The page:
The Coaching Organization: A Strategy for Developing Leaders is the only book to provide practical advice on how a company can strategically manage coaching initiatives that strengthen organizations and enhance employee engagement and growth. Authors James M. Hunt and Joseph R. Weintraub offer best practices to help organizations deploy developmental coaching that drives leadership and employee effectiveness.
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About the Author
Dr. Joseph R. Weintraub is a professor of management and organizational behavior at Babson College in Wellesley, Massachusetts where he serves as the founder and faculty director of the Babson Coaching for Leadership and Teamwork Program. He is also the faculty director of the Management Consulting Field Experience Program at Babson, an experiential project management program providing consulting services to both the for profit and not-for-profit sectors. Dr. Weintraub is an industrial-organizational psychologist who focuses in the areas of individual and organizational effectiveness including leadership development, coaching, team effectiveness, innovation, and performance management. His work on coaching has received several awards, including the “Management Development Paper of the Year” from the Academy of Management. He is the coauthor of The Coaching Organization: A Strategy for Developing Leaders (Sage, 2007). Dr. Weintraub’s work has appeared in a number of publications including the MIT Sloan Management Review, Organizational Effectiveness, The Wall Street Journal, the Journal of Management Education, and The European Financial Review.
Dr. Weintraub serves as Faculty Director at Babson Executive Education, where he is the cofounder and codirector of Coaching Inside the Organization, an innovative certification program for internal organizational coaches. In addition to his work at Babson, Dr. Weintraub is also president of Organizational Dimensions, a management consulting and assessment firm based in Wellesley. He spends much of his consulting practice in helping organizations to develop their own coaching managers. He also develops and delivers leadership development programs in a variety of organizations around the world. His clients have included General Electric, Bose, Fidelity Investments, Citizens Bank, EMD Serono, Boston Children’s Hospital, Ocean Spray, and T-Mobile. He is also the co-developer of InnoQuotient, a comprehensive survey tool that measures the culture of innovation in organizations.
Dr. Weintraub received his B.S. in psychology from the University of Pittsburgh and both his M.A. and Ph.D. degrees in industrial-organizational psychology from Bowling Green State University.
He can be contacted at firstname.lastname@example.org.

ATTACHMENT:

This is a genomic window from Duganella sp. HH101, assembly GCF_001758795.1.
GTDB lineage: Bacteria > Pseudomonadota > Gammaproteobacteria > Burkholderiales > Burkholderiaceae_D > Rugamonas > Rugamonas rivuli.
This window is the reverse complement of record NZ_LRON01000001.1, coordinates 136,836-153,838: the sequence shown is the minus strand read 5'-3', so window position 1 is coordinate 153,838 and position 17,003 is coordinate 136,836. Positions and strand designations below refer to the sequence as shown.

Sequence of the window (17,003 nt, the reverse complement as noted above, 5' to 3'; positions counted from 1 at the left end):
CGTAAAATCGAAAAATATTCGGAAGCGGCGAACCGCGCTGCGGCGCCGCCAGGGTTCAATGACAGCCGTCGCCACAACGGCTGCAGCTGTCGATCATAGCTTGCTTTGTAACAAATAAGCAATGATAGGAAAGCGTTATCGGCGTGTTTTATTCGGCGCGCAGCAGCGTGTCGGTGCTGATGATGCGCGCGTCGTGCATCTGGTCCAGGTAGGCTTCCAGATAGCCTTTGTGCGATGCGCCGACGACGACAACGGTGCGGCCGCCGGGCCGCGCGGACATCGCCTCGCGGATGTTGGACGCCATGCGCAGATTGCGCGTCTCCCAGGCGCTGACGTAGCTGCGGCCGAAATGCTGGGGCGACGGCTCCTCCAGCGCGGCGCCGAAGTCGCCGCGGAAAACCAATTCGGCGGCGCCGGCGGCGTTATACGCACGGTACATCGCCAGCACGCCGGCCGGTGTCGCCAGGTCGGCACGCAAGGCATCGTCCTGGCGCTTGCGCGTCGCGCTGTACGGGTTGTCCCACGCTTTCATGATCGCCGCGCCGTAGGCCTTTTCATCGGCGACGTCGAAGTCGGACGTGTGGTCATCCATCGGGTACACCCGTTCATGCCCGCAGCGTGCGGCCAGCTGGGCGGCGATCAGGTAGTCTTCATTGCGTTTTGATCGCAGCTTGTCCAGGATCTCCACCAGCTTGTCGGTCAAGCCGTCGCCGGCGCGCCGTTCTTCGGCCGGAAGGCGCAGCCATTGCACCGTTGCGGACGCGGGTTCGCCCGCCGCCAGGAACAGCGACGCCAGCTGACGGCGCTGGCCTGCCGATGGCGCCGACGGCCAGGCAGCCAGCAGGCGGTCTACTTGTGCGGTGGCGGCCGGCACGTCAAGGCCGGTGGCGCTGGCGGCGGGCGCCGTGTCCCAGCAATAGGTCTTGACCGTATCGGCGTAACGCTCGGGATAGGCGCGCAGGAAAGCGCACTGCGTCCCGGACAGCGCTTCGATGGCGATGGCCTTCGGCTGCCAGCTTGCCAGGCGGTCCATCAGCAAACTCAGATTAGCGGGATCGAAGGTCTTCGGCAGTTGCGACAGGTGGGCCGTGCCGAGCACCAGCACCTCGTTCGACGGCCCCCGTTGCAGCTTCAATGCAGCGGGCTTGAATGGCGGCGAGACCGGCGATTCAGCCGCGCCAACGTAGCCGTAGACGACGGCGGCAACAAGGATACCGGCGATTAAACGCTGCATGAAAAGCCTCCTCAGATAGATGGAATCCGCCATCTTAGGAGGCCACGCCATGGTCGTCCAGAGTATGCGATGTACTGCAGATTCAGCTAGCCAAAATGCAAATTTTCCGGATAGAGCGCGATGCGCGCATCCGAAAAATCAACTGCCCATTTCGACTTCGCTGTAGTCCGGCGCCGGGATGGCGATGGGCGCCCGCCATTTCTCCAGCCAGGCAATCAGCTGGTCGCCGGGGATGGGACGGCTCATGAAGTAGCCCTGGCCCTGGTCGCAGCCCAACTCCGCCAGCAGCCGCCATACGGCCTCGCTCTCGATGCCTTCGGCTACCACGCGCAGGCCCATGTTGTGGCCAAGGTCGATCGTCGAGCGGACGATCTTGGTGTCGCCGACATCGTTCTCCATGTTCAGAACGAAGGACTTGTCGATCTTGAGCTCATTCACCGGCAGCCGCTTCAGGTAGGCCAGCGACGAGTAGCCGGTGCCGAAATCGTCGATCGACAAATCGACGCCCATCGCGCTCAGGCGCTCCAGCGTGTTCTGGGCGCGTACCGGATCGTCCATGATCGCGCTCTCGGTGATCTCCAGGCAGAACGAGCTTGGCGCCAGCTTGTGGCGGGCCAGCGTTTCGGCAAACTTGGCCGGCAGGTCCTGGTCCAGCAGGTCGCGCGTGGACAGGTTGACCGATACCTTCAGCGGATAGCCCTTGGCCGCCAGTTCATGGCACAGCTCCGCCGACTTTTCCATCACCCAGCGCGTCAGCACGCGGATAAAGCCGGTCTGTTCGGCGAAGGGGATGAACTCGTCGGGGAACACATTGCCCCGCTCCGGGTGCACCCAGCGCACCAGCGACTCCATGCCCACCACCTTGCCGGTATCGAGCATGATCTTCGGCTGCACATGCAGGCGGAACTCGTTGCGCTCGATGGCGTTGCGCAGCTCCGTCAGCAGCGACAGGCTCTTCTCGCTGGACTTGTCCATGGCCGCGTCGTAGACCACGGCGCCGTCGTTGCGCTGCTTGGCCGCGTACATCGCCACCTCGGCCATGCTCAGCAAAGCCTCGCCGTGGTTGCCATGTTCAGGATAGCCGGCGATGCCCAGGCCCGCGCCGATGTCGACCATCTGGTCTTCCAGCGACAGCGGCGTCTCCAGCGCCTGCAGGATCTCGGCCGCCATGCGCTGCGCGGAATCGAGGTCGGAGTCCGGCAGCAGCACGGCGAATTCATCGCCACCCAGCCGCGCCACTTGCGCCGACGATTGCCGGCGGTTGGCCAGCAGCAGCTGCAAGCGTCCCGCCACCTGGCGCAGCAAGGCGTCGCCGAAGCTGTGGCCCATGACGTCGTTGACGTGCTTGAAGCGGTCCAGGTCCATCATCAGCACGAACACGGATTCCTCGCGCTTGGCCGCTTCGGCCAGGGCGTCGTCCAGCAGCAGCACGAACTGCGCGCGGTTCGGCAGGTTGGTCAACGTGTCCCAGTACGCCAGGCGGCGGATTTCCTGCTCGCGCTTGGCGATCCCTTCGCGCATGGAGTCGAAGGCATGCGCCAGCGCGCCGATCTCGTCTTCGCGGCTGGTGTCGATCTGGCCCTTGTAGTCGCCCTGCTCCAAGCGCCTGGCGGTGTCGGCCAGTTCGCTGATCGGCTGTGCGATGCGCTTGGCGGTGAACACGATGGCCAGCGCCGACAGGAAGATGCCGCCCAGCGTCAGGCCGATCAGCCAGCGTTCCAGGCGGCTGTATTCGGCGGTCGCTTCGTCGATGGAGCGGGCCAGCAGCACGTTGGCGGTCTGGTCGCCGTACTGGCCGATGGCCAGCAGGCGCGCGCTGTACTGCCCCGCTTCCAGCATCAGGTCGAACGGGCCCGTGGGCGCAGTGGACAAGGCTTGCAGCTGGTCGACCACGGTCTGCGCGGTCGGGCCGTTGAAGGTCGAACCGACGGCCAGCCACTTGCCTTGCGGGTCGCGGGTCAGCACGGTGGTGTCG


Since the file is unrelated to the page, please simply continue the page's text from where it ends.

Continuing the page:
Table of Contents1. The Coaching Organization? Should Leaders Develop an Internal Coaching Capability in Their Organizations? An Organizational-Level View of Coaching Case 1.1 Learning From an Executive Coaching Intervention The Coaching Organization An Organizational Coaching Capability A Coaching Capability "Infrastructure" 2. An Overview of Developmental Coaching The Goals of Developmental Coaching Case 2.1: The "Anti-Coach" Case 2.2: Everything Is Changing Case 2.3: One Too Many Resumes Developmental Coaching and Other Forms of Coaching and Counseling Formal and Informal Coaching The Core Elements of Developmental Coaching A Goal-Directed, Willing, Effective Coachee A Developmental Coach A Coaching-Friendly Context A Learning Opportunity A Coaching Relationship The Coaching Dialogue Feedback An Opportunity to Keep Learning3. The Coaching Organization Assessment Organizational Assessment 3.1: The Coaching Organization Assessment The Cultural Context The Business Context The Human Resource Management Context Organizational Experiences With Coaching The Coaching-Friendly Organization 4. A Strategic Approach to Coaching The Need for a Coaching Strategy Outcomes That Support a Growing Coaching Capability Case 4.1: Was That Really Coaching? Case 4.2: I Couldn’t Believe What I Was Able to Accomplish! A Comprehensive Assessment of a Coaching Initiative5. Driving Strategic Transformation Through Executive Coaching at Whirlpool Coaching and Leadership Development Challenges Leading the Whirlpool Enterprise: The Leadership Model The Context for Coaching at Whirlpool The Management of Coaching in LWE Coaching Practices in LWE The Experience of Coaching in LWE Lessons Learned at Whirlpool6. Building and Leading a Coaching Capacity The Need for Leadership The Organizational Evolution of a Coaching Capability Why on Faith Alone? The Rise and Role of the Coaching Practice Manager Case 6.1: The Management of Executive Coaching at Omgeo Managing the Coaching Capability Closing Thoughts on the Management of the Coaching Capability 7. The Internal Coaching Capability What We Mean by "Expert" Internal Coaches Why Expert Internal Coaching? Case 7.1: Sam the Coach Case 7.2: The Management Effectiveness Business Partner Critical Issues in Building an Effective Internal Coaching Capability The Results: Do Well-Run Internal Coaching Programs Yield Different Outcomes? 8. The ELP Internal Coaching Program at Wachovia Corporation The Wachovia Executive Leadership Program The Decision to Build an Internal Coaching Capability Program Design Elements The Internal Coaches Training and Support for the Internal Coaching Cadre Ongoing Support and Development of ELP Coaches Comments on Being an Internal Coach From HR Evaluation of the Program9. Building a Coaching Manager Capability Can Managers Coach Developmentally? The Major Differences The Competencies of the Coaching Manager Communications Accessibility Listening Creates a Trusting Environment The Perfect Manager? The Organizational Context and the Management of Role Conflicts Organizational Readiness10. The Coaching Manager in Nursing Children’s Hospital Boston and the Department of Nursing A More Realistic View of Nursing Leadership Building Leadership Through Coaching: The Coaching Initiative Nurses’ Evaluation of the Coaching-Skills-Training Components Customizing the Coaching-Skills Training Some Additional Lessons Conclusion11. Peer Coaching at Citizen’s Financial Group (CFG) The Advanced Leadership Development Program at Citizens The Value Proposition for a Successful Peer Feedback System The Formula for a Successful Peer Coaching Initiative Peer Coaching as a Follow-up Intervention to Executive Education Feedback Is Not Always Easy, Even From a PeerConcluding Remarks: The Frontiers of the Coaching OrganizationReferencesAppendix A: The Competencies of the Expert Executive Coach Appendix B: The Coaching Manager Self-Assessment About the AuthorsAbout the Contributors